Zohar wrote:I have a couple of huge MTS files - they're about 4GB each and are 22 minutes long. I'd like to convert them to a smaller, more manageable size, and to paste them one after the other. What's a good format, and a reasonable piece of software I could use? Ideally free... I use Windows 10.
Thanks for any help!
You got Windows? Use Handbrake
, and convert into H264 / mkv files. That's the simplest solution.
For everyone else...
I've used ffmpeg
(or the winff
GUI at a push, on Windows but mostly stuck to the command line) to convert just-about-anything to just-about-anything, monolithically or ripping/replacing audio from a video, or vice-versa. Combined with Audacity, or similar, I've done much ad-hoc editing...
Powerful tool, sometimes a bit hard to get used to. I note that the winff page only claims Win8 top-end capability, so don't know if that's an oversight/stalled website curation or an actual technical issue.
(But I like VLC as well, though I've never used it to convert, just admired its diverse codec handling. What ffplay doesn't play and VLC doesn't play is pretty much not playable, and if it can be played and there's opportunity to rewrite it again, it can be written into another format.)
Might be worth double-checking against the formats supported
list, first, as I couldn't actually see MTS (or AVCHD) mentioned at a quick glance, but as it's free anyway
, you could just give it a try regardless.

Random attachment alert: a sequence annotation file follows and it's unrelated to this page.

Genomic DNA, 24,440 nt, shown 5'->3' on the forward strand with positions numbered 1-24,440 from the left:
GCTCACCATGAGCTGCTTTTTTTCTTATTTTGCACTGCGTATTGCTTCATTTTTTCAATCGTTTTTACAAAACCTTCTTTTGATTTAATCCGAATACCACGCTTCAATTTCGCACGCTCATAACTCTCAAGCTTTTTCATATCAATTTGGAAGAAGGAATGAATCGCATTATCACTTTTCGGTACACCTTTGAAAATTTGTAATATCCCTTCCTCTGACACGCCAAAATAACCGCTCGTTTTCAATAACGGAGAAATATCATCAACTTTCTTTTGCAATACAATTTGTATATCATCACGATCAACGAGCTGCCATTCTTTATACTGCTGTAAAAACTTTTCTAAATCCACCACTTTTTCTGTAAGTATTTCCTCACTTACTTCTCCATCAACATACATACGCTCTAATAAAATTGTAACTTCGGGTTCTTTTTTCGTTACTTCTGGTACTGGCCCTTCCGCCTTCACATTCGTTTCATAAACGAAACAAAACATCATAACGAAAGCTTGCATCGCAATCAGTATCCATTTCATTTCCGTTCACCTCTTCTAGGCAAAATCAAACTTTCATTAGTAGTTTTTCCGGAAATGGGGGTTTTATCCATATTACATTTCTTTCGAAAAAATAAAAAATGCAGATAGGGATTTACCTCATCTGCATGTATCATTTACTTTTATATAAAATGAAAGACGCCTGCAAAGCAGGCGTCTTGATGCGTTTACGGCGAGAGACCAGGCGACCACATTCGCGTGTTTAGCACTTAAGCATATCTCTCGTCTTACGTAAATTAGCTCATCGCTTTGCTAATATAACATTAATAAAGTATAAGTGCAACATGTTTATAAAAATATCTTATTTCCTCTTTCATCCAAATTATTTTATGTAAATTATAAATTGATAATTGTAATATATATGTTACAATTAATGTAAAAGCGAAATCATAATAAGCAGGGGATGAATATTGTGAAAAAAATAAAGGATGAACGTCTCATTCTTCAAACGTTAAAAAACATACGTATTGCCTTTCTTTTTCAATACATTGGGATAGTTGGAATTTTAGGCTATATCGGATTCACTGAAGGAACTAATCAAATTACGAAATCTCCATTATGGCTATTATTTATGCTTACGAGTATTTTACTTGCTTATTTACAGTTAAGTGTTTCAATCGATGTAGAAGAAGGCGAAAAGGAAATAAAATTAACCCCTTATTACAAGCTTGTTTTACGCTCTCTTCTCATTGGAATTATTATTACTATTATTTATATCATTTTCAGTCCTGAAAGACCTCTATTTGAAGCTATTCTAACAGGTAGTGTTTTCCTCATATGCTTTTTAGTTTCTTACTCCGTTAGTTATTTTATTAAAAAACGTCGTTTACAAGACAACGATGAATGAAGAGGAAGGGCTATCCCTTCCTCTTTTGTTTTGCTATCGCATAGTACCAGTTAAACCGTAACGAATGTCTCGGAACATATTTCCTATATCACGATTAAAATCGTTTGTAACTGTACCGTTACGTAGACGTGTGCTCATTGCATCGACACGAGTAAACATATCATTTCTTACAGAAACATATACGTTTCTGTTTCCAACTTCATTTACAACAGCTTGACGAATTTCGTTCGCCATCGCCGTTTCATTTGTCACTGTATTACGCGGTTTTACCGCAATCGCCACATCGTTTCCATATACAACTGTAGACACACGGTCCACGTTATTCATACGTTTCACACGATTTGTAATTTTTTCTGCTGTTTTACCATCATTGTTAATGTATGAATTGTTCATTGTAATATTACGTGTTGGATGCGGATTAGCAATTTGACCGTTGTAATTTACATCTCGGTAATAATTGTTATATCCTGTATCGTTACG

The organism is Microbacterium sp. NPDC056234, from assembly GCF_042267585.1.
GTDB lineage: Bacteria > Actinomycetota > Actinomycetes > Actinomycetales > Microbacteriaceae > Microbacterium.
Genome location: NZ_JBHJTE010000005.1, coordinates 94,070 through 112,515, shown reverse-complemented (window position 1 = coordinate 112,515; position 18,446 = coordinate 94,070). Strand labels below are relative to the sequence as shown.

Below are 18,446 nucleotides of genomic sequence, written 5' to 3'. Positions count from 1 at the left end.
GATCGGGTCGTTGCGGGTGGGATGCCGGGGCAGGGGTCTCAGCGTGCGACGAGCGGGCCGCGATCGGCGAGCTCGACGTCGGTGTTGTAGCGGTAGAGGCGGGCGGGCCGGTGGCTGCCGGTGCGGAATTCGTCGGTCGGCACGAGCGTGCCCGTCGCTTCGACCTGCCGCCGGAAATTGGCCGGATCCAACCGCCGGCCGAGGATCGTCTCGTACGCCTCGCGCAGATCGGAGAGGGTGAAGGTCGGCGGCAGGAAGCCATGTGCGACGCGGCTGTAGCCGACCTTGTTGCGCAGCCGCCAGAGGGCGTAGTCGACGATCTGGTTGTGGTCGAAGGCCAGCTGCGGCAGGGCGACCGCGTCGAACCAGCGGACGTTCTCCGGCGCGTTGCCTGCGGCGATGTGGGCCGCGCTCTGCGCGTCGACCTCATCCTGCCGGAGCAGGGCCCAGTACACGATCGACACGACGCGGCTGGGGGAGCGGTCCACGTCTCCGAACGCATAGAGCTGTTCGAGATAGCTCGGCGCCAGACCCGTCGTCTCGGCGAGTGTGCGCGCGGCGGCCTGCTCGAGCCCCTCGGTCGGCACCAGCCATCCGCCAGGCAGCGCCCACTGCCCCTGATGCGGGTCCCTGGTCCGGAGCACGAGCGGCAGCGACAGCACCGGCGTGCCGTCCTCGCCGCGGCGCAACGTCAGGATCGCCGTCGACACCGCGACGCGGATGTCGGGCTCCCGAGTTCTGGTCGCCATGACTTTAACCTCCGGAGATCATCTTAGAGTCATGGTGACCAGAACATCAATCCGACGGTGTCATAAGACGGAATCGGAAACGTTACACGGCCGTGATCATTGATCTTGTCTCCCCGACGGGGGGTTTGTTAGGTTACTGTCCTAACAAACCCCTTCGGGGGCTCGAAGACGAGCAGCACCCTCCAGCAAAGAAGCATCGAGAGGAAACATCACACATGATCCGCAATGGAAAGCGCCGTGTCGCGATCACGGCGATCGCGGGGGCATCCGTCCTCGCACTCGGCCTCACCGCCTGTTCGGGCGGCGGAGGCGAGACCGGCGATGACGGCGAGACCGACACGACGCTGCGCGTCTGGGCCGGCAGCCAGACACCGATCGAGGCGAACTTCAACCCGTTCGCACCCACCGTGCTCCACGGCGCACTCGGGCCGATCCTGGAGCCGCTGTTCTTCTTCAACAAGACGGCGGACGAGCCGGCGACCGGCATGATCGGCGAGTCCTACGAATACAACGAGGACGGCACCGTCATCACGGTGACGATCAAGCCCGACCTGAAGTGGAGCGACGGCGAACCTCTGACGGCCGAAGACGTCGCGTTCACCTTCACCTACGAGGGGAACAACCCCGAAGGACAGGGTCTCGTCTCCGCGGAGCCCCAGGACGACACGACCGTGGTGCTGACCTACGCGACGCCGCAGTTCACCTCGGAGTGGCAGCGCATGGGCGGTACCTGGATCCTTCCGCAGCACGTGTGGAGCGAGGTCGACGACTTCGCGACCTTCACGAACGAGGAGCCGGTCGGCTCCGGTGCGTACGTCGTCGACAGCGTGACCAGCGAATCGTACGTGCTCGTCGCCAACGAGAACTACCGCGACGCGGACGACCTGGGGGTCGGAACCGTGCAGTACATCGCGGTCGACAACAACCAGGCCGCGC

The only issue is that IMO, FFMPeg is too hard to use for a non-developer. I prefer Handbrake because it uses libx264 directly, so you have more control over the minute parameters (placebo mode vs turbo mode for example). Basically, Handbrake is just a better GUI although it isn't FFMpeg based.
Otherwise, you're right, FFMPeg is a valid solution to this problem. (Although FFMpeg basically just grabs libx264 and then is a passthrough to it. So using libx264 directly is better IMO). FFMpeg has the advantage of being able to use other codecs however: VP9 is probably the best compression you're gonna get today but its going to take something like 10x longer to encode.
But I'd use FFMpeg for VP9.
Virtualdub works on AVI files best. You can get it to work on other files with FFMpeg plugins + avisynth files, but that's much much harder than just using Handbrake.
In any case, you're gonna have to be tinkering with a lot of plugins to get Virtualdub doing what you want it to do. I typically use Virtualdub as part of my video-workflow... but it isn't a tool I'd recommend to a beginner.
Its a great
tool, but not for the simple conversion job.